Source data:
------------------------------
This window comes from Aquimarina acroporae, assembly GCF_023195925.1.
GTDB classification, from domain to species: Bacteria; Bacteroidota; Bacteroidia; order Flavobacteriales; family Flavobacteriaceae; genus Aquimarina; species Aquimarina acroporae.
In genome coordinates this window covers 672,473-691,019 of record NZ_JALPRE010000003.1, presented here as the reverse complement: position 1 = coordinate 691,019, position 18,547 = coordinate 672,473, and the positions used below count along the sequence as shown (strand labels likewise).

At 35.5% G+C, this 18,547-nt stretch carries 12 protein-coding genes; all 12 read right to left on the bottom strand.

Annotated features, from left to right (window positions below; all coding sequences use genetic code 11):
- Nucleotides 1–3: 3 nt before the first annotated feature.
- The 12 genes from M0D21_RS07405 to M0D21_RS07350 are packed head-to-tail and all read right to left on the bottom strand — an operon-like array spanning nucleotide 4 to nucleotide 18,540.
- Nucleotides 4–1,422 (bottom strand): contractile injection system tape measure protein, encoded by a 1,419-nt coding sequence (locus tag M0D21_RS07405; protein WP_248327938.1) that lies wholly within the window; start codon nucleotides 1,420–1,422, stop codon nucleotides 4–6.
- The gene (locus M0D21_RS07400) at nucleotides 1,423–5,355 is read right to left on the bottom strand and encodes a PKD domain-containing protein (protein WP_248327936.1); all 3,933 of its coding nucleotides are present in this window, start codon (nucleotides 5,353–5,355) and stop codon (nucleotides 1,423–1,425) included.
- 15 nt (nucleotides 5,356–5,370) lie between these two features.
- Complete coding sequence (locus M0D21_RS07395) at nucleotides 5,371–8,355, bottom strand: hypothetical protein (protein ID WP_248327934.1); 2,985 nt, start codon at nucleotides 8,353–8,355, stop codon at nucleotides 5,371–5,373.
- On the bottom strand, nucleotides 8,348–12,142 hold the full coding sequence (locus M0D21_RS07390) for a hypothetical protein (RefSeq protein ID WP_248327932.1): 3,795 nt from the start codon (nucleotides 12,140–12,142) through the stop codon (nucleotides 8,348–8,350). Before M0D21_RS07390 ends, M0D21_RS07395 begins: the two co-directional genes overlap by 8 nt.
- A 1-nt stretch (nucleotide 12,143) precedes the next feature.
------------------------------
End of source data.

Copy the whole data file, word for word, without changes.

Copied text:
This window comes from Aquimarina acroporae, assembly GCF_023195925.1.
GTDB classification, from domain to species: Bacteria; Bacteroidota; Bacteroidia; order Flavobacteriales; family Flavobacteriaceae; genus Aquimarina; species Aquimarina acroporae.
In genome coordinates this window covers 672,473-691,019 of record NZ_JALPRE010000003.1, presented here as the reverse complement: position 1 = coordinate 691,019, position 18,547 = coordinate 672,473, and the positions used below count along the sequence as shown (strand labels likewise).

At 35.5% G+C, this 18,547-nt stretch carries 12 protein-coding genes; all 12 read right to left on the bottom strand.

Annotated features, from left to right (window positions below; all coding sequences use genetic code 11):
- Nucleotides 1–3: 3 nt before the first annotated feature.
- The 12 genes from M0D21_RS07405 to M0D21_RS07350 are packed head-to-tail and all read right to left on the bottom strand — an operon-like array spanning nucleotide 4 to nucleotide 18,540.
- Nucleotides 4–1,422 (bottom strand): contractile injection system tape measure protein, encoded by a 1,419-nt coding sequence (locus tag M0D21_RS07405; protein WP_248327938.1) that lies wholly within the window; start codon nucleotides 1,420–1,422, stop codon nucleotides 4–6.
- The gene (locus M0D21_RS07400) at nucleotides 1,423–5,355 is read right to left on the bottom strand and encodes a PKD domain-containing protein (protein WP_248327936.1); all 3,933 of its coding nucleotides are present in this window, start codon (nucleotides 5,353–5,355) and stop codon (nucleotides 1,423–1,425) included.
- 15 nt (nucleotides 5,356–5,370) lie between these two features.
- Complete coding sequence (locus M0D21_RS07395) at nucleotides 5,371–8,355, bottom strand: hypothetical protein (protein ID WP_248327934.1); 2,985 nt, start codon at nucleotides 8,353–8,355, stop codon at nucleotides 5,371–5,373.
- On the bottom strand, nucleotides 8,348–12,142 hold the full coding sequence (locus M0D21_RS07390) for a hypothetical protein (RefSeq protein ID WP_248327932.1): 3,795 nt from the start codon (nucleotides 12,140–12,142) through the stop codon (nucleotides 8,348–8,350). Before M0D21_RS07390 ends, M0D21_RS07395 begins: the two co-directional genes overlap by 8 nt.
- A 1-nt stretch (nucleotide 12,143) precedes the next feature.